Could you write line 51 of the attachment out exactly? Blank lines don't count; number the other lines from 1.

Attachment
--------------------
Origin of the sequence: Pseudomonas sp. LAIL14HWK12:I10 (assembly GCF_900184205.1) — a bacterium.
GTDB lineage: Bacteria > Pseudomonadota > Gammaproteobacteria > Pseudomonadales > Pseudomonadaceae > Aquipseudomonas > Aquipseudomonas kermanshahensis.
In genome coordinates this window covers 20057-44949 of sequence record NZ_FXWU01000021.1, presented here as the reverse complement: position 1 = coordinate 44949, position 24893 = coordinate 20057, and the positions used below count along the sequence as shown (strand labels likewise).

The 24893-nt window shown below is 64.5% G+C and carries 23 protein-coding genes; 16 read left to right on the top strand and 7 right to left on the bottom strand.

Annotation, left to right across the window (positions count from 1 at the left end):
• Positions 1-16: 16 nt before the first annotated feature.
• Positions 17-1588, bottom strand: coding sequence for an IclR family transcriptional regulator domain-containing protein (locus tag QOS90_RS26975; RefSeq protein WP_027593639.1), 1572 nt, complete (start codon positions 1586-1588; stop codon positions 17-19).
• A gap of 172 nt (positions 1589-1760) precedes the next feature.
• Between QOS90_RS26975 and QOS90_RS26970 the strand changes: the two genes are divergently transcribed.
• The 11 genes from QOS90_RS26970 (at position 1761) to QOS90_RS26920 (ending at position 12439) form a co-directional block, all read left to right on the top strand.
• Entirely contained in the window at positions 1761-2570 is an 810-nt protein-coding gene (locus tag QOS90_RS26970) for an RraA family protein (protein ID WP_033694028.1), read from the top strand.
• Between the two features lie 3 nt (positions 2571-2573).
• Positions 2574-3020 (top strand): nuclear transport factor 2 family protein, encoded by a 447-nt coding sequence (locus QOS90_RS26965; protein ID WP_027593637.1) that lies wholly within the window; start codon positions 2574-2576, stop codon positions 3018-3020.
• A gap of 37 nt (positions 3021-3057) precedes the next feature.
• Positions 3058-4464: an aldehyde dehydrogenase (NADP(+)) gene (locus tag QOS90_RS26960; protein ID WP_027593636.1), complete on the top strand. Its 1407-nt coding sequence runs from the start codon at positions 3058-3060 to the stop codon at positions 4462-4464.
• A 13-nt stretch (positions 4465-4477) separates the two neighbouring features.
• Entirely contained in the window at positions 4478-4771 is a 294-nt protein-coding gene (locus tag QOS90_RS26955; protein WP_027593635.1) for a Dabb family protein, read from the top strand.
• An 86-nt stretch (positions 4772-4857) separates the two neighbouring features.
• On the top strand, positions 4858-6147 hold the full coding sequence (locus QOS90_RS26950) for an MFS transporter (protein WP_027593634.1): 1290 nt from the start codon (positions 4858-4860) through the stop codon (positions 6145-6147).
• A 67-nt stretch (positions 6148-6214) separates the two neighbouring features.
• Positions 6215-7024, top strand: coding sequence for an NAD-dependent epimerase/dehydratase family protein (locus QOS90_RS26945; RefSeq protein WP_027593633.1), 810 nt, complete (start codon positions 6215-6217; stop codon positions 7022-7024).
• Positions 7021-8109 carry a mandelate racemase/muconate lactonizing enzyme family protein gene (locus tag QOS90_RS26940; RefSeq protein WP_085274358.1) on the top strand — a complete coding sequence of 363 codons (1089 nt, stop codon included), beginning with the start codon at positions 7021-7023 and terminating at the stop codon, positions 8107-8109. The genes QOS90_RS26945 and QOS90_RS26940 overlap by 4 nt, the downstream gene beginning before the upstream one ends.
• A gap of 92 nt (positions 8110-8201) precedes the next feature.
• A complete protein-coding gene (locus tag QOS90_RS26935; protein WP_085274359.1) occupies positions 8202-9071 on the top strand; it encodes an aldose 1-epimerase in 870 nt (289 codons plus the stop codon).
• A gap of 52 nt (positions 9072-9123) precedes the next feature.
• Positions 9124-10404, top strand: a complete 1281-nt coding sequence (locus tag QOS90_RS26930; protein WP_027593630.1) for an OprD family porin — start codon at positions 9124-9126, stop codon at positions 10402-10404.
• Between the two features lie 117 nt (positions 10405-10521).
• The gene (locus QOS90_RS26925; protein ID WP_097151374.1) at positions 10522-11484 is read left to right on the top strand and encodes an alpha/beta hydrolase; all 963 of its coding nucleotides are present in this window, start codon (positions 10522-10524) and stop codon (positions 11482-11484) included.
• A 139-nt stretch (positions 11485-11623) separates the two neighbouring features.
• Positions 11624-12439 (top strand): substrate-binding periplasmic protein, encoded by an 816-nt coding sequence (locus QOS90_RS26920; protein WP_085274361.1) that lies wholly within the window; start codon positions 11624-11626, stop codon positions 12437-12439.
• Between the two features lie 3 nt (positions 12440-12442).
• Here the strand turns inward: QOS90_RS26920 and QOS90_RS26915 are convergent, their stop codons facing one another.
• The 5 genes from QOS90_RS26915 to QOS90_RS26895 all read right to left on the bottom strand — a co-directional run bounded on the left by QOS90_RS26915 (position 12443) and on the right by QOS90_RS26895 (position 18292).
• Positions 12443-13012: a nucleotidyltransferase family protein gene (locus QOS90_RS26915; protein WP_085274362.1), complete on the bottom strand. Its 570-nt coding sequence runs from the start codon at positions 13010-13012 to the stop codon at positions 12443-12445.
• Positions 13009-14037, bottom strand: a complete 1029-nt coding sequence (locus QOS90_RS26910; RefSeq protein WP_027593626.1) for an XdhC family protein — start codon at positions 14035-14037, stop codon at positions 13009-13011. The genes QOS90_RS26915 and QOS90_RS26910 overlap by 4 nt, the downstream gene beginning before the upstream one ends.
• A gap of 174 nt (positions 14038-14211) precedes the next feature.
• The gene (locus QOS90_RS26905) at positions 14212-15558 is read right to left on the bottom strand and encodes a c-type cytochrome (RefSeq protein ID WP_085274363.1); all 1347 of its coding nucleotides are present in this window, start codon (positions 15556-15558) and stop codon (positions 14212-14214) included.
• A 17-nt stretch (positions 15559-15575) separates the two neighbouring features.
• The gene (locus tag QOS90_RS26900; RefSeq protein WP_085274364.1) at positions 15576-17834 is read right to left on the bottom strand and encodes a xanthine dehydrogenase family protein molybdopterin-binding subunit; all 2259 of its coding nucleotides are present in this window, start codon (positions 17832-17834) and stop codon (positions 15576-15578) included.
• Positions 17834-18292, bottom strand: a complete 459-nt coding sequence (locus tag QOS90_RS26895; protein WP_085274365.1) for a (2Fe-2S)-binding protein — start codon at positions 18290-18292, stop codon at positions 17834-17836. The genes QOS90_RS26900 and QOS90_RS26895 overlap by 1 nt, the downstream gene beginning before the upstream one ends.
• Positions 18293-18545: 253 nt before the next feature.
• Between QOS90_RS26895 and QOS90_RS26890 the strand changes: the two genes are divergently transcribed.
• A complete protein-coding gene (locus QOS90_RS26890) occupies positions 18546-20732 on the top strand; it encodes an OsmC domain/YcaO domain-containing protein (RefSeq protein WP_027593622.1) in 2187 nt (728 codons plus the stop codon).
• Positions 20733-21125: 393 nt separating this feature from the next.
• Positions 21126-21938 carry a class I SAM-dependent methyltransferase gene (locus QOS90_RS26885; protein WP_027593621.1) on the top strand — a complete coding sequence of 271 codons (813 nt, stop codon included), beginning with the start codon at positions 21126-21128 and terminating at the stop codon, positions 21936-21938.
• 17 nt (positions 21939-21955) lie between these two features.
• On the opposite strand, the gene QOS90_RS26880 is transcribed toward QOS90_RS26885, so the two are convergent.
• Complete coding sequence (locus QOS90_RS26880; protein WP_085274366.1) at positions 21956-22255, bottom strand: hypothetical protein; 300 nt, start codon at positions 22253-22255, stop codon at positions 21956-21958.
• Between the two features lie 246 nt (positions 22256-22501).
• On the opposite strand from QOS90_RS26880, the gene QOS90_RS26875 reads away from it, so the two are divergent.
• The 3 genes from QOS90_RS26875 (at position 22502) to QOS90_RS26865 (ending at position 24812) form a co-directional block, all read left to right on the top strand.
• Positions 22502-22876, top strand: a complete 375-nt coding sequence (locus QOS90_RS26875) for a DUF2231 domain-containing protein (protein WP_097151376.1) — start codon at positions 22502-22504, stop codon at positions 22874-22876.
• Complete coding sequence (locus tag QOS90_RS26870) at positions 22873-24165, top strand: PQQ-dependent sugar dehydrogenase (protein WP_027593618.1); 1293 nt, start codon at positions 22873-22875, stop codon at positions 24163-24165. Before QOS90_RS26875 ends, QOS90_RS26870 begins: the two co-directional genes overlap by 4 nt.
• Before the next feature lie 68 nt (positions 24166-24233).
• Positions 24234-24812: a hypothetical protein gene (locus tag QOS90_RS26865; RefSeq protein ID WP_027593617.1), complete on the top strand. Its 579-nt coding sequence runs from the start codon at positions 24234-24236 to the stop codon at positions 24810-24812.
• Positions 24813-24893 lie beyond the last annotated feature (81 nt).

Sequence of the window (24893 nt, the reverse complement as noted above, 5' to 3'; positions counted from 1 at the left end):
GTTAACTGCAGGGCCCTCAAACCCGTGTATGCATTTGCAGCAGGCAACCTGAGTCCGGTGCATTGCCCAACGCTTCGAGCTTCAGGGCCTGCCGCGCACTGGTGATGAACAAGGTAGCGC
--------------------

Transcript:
• The 3 genes from QOS90_RS26875 (at position 22502) to QOS90_RS26865 (ending at position 24812) form a co-directional block, all read left to right on the top strand.